When peals divine the lengthened note prolong,
But must have felt religious thoughts arise,
And speed their way melodious to the skies.
Among the choir a youth my notice won,
Of pleasing lineaments named Eddleston.
With gifts well suited to a stripling's mood,
His friendship and his tenderness I wooed.
Oh! how I loved to press his cheek to mine;
How fondly would my arms his waist entwine!
Another feeling borrowed friendship's name,
And took its mantle to conceal my shame.
Another feelingl Oh! 'tis hard to trace
The line where love usurps tame friendship's place.
Friendship's the chrysalis, which seems to die,
But throws its coil to give love wing to fly.
Both are the same, but in another state;
This formed to soar, and that to vegetate.
Of humble birth was he-patrician I.
And yet this youth was my idolatry.
Strong was my passion, past all inward cure
And could it be so violent, yet pure? '
Twas like a philter poured into my veins-
And as the chemist, when some vase contains
An unknown mixture, each component tries
With proper tests, the draught to analyze;
So questioned I myself: What light this fire?
Maids and not boys are wont to move desire;
Else 'twere illicit love. OhE sad mishap!
But what prompts nature then to set the trap?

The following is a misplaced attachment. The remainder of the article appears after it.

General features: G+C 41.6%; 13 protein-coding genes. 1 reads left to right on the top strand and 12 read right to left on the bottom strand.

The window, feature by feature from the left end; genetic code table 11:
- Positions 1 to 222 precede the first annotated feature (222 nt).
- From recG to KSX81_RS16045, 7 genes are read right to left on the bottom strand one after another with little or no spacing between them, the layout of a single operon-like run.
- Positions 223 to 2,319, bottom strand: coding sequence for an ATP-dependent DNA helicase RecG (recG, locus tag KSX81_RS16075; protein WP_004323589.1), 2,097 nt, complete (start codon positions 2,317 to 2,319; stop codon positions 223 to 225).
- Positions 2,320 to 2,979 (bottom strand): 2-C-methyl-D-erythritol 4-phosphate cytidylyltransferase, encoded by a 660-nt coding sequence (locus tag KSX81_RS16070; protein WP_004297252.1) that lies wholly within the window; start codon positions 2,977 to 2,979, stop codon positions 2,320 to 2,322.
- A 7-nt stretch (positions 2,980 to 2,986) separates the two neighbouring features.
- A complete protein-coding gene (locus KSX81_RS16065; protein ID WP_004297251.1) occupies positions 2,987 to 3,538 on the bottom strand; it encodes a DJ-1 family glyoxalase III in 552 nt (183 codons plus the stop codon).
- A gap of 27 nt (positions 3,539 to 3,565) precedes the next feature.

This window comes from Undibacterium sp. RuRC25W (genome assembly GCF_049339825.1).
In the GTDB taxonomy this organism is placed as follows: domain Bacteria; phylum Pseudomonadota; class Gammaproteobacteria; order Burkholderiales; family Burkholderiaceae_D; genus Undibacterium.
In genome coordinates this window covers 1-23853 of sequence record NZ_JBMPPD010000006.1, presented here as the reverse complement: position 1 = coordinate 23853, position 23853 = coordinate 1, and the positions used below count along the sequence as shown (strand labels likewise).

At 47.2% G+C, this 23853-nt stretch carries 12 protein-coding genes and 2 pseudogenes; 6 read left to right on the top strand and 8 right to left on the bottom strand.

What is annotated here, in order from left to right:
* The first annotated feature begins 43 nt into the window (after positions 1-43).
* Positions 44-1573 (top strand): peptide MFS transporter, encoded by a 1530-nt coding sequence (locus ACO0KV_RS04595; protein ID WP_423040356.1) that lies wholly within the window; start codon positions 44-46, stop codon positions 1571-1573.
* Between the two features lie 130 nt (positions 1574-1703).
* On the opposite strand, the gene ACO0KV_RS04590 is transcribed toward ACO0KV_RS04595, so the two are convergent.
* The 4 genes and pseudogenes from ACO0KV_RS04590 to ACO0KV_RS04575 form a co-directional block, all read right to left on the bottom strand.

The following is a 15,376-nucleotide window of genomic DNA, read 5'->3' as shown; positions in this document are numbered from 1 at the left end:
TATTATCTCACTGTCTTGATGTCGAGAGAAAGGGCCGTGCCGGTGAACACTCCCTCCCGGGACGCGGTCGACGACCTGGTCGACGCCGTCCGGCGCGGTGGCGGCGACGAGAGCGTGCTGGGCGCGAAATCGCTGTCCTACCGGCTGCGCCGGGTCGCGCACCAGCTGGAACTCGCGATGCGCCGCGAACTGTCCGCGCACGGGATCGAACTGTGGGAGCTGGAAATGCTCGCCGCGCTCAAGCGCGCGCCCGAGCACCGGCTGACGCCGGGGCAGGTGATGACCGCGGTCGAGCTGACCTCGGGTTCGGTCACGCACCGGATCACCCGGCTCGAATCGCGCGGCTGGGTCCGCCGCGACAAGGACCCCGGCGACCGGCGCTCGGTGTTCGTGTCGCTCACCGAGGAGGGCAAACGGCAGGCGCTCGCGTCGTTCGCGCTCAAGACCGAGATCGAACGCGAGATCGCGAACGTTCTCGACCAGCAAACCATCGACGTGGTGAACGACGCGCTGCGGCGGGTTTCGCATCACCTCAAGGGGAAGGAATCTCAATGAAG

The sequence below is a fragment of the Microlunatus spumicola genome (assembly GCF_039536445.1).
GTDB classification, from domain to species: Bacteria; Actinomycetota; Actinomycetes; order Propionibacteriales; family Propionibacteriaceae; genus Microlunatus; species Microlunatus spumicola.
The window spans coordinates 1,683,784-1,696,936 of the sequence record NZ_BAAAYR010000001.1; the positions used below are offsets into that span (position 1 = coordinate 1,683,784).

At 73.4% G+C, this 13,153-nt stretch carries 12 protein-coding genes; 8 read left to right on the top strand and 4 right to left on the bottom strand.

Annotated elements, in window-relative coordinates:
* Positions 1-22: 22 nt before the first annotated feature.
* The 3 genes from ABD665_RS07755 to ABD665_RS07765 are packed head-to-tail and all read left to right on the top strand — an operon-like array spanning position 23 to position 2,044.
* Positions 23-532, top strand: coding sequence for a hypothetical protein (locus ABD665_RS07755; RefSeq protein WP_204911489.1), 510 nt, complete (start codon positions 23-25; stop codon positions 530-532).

Why night and day does his sweet image float
Before my eyes? or wherefore do I doat
On that dear face with ardour so intense?
Why truckles reason to concupiscence?
Though law cries "holdl" yet passion onward draws;
But nature gave us passions, man gave laws,
Whence spring these inclinations, rank and strong?
And harming no one, wherefore call them wrong?
What's virtue's touchstone? Unto others do,
As you would wish that others did to you.
Then tell me not of sex, if to one key
The chords, when struck, vibrate in harmony.
No virgin I deflower, nor, lurking, creep,
With steps adulttrous, on a husband's sleep.
I plough no field in other men's domain;
And where I delve no seed shall spring again.
Thus with myself I reasoned; then I read,
And counsel asked from volumes of the dead.
Oh! flowery path, thus hand in hand to walk
With Plato and enjoy his honeyed talk.
Beneath umbrageous planes to sit at ease,
And drink from wisdom's cup with Socrates.
Now stray with Bion through the shady grove;
Midst deeds of glory, now with Plutarch rove.
And oft I turned me to the Mantuan's page,
To hold discourse with shepherds of his age;
Or mixed with Horace in the gay delights
Of courtly revels, theatres, and sights;
And Thou, whose soft seductive lines comprise
The code of love, thou hadst my sympathies;
But still, where'er I turned, in verse or prose,
Whateter I read, some fresh dilemma rose,
And reason, that should pilot me along,
Belied her name, or else she led me wrong.
I love a youth; but Horoace did the same;
If he's absolv'd, say, why am I to blame?
When young Alexis claimed a Virgil's sigh,
He told the world his choice; and may not I?
Shall every schoolman's pen his verse extol,
And, sin in me, in him a weakness call?
Then why was Socrates surnamed the sage,
Not only in his own, but every age,
If lips, whose accents strewed the path of truth,